What is it, Why does it happen, and can it
or:........WHAT THE HECK WAS THAT??????
Believe me, blowout is a phenomenon that is better left to
somebody else. But saying that, I've blown out more than my fair
share of boats and have lived to tell about it. Let's investigate
the reasons and results of this sudden change in boating experience.
Blow out occurs when the ration of air to water around the
propeller gets so high that the propeller is no longer grabbing water,
but is trying to propel itself through air or a vacuum. This
causes the prop to lose bite, then a chain of events occurs that can
range from merely a "loose" steering feeling, to a vicious
turn to the right (typically, but not always).
The speed at which this occurs varies with boat design, gearcase
design, and propeller design, so there is no magic formula or
solution. However, the main culprits are:
1. Gearcase inconsistencies: If you have a gearcase that
has been run up on the rocks a few too many times, or has a nosecone
that has epoxy popping out of it or a skeg that is only half there, the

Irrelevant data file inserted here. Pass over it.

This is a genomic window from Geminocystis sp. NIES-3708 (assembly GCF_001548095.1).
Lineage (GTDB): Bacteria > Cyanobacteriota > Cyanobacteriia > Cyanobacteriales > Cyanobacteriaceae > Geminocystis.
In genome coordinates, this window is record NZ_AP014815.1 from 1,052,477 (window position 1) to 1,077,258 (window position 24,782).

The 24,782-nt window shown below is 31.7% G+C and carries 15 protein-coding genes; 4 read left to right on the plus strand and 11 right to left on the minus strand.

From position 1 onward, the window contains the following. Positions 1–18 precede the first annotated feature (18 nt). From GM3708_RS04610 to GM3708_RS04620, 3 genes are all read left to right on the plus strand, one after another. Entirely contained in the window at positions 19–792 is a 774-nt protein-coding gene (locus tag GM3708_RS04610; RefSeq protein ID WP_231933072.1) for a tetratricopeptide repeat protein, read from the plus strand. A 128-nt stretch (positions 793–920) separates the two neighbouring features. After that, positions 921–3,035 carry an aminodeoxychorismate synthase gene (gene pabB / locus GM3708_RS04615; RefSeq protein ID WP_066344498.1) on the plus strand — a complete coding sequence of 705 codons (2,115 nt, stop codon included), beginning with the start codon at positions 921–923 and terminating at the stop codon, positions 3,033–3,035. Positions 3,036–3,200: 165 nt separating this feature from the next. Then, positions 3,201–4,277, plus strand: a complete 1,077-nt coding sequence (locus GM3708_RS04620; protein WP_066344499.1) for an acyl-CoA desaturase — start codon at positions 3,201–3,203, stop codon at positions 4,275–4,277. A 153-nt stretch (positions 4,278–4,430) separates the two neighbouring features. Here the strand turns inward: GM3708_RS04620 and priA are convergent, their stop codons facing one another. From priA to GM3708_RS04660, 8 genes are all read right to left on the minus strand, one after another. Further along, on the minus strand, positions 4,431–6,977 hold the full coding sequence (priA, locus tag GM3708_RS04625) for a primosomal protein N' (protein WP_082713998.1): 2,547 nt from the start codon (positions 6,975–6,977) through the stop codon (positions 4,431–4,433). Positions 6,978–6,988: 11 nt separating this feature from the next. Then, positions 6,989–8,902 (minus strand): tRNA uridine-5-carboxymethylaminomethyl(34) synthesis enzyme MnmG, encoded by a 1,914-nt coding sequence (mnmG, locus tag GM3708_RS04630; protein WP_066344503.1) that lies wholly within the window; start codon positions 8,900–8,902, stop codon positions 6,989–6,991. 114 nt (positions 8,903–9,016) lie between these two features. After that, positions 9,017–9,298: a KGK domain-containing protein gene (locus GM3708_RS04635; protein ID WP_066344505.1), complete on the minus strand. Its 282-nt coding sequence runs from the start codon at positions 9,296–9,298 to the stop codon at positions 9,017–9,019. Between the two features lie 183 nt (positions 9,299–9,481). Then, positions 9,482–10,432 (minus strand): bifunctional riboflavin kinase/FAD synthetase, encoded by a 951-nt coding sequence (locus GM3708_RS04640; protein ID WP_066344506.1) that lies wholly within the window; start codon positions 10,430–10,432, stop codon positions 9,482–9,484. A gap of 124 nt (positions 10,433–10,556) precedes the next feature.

gearcase cannot provide the proper rudder effect, thereby allowing the
gearcase to "crab" or slide sideways through the water too
much, creating a vacuum or air pocket in which the propeller tries to
operate - unsuccessfully. Solution: Be sure to clean up all the
nicks and gouges in the gearcase. Also, be sure the nosecone is
put on straight.
2: Motor is too high: If the motor is too high, the
prop will not be able to lift the bow, causing the drive to use too much
trim causing the propeller to be angled downward, thus causing the force
itself to go sideways through the water - unsuccessfully.
Solution: Be sure to use the proper engine height.
3. Hull Design: Certain brands of boats are more
prone to blowout than others, based on their hull designs and dictate
more care be taken in the setup stage. Solution: Be sure to
have a competent, knowledgeable, experienced person rig your boat.
4. Speed: When you go too fast with a stock gearcase,
the water hits the front of the blunt bullet and actually
"bounces" around the prop. Solution: Add a
nosecone to improve the hydrodynamics of the gearcase.
The problems are typically a combination of these issues.
Gearcase modifications and prop changes can drastically reduce your
chances of blowout, but when you go fast it becomes part of the nature
of the beast, so to speak. Typically a blowout is immediately
preceded by a "loose" steering feeling, an increase in RPM
with no speed increase, and sort of a drop of the nose. What
happens after than can best be described as "WHAT THE HECK WAS
Good Luck and be safe........
Sam Baker, Baker Marine Support, Antioch,